When I spent those four or five years writing “Darcy and Fitzwilliam” I was just a happy little person, jotting down fantasies that had popped into my head. Fanatsies about Pride and Prejudice and how I never seemed to want the story to end, after the mini-series, or after the movie. I had no idea what I was doing, I still don’t know what I am doing, and that is not modesty talking, just fact. Anyway, I rambled on and on, in the writing sense, with various scenes jumping into the book like Republicans into a primary.
By the time I had over 200,000 words crammed into my computer I submitted the book – two thirds of it was accepted. I was forced to cut out about 65,000 words. Not an easy task when you thought you had written the Regency’s answer to Gone With the Wind. They forced me to cut the last part, Georgiana’s Story.
I was bitter and brooding, like a law firm commercial, until I discovered Kindle and Nook self-publishing. I took my cut up little end section about Georgiana and made a short story. It is on sale now on Kindle and Nook for only $.99.
Here is an excerpt from Georgiana’s Story:
Darcy had slipped out the back door of his home moments before his Aunt Catherine had barged through the front, feeling only a slight twinge of guilt over his abandonment. He needed a few moments of tranquility in his life and there was one place in London he knew with a certainty could make him feel better again. Whistling, he turned west and leisurely strolled the five blocks to the newly purchased Fitzwilliam town home. Gingerly threading his way among gardeners and landscapers, he jogged down to the lower servant’s door and entered, all the while sidestepping boxes and rolled carpeting, masons and plumbers. He quickly came upon his cousin who had settled into the kitchen to discuss with the obdurate cook his wife’s lunch in detail.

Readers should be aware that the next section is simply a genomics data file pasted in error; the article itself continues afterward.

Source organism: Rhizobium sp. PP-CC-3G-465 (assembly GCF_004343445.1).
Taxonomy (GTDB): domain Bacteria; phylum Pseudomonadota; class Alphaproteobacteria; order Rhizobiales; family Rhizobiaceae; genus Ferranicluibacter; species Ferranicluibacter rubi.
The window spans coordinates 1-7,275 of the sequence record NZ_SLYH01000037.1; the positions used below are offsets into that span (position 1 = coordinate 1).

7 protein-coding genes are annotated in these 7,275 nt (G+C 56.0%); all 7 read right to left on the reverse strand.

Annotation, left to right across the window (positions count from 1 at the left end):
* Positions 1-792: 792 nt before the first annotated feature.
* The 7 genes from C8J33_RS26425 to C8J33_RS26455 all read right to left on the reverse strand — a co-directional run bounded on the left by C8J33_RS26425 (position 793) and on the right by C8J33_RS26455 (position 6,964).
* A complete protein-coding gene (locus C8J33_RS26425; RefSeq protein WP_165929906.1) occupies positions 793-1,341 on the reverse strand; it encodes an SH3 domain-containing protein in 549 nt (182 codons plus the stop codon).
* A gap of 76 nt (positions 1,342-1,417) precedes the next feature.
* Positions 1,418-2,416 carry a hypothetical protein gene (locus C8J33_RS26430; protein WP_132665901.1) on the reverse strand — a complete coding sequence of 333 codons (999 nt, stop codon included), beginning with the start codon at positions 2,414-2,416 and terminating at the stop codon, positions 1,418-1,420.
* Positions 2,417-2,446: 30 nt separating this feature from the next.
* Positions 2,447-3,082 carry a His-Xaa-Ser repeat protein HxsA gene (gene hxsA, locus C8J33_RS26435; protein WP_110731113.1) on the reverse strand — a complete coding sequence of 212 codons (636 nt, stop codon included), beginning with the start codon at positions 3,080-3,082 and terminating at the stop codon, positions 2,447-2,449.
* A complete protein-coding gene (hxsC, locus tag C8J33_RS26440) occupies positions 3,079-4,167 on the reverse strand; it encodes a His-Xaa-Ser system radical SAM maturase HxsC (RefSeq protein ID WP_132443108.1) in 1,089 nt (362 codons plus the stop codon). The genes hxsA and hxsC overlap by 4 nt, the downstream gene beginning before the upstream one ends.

“Our house is in chaos so I thought I might come here for sanctuary.” Darcy ducked just before a ladder carried by two men swung around behind him.
“It always saddens me that you are desperate enough to consider this is an improvement.”
“Catherine just arrived.”
“Say no more.”
“Good God, you are pathetic.” Turning to the cook he requested an early tea be brought up to the family room. He then turned to his cousin again. “Let us go through the library before we are killed by a loose hammer.” Fitzwilliam glanced over his shoulder as he heard part of a wall being destroyed. “I will never understand women. We purchased this house because Amanda deemed it absolutely perfect, and then she set upon changing it completely.”
“This must be costing you a fortune, Fitz.”
“Not me. Amanda. She has finally obtained the inheritance she received from her father. It had gone to her first husband and that idiot tied the money up with enough loopholes to make any solicitor salivate; it’s taken them the entire five years to untangle the unholy mess. And then, instead of putting it aside as I recommended, she begged me to let her spend all of it on this damnable house. Seems my father has finally condescended to meet her and she is very anxious to make a good impression, believes he will more readily accept her if the curtains are new. Poor dear, she’s bound to be disappointed. He promises to be here in August for her confinement but I have my doubts. He’s been coming into town regularly for months and has never bothered to contact us.”
“I thought your father hated town.”
“So did I. Evidently, from the rumors I’ve heard, he’s discovered opera dancers.”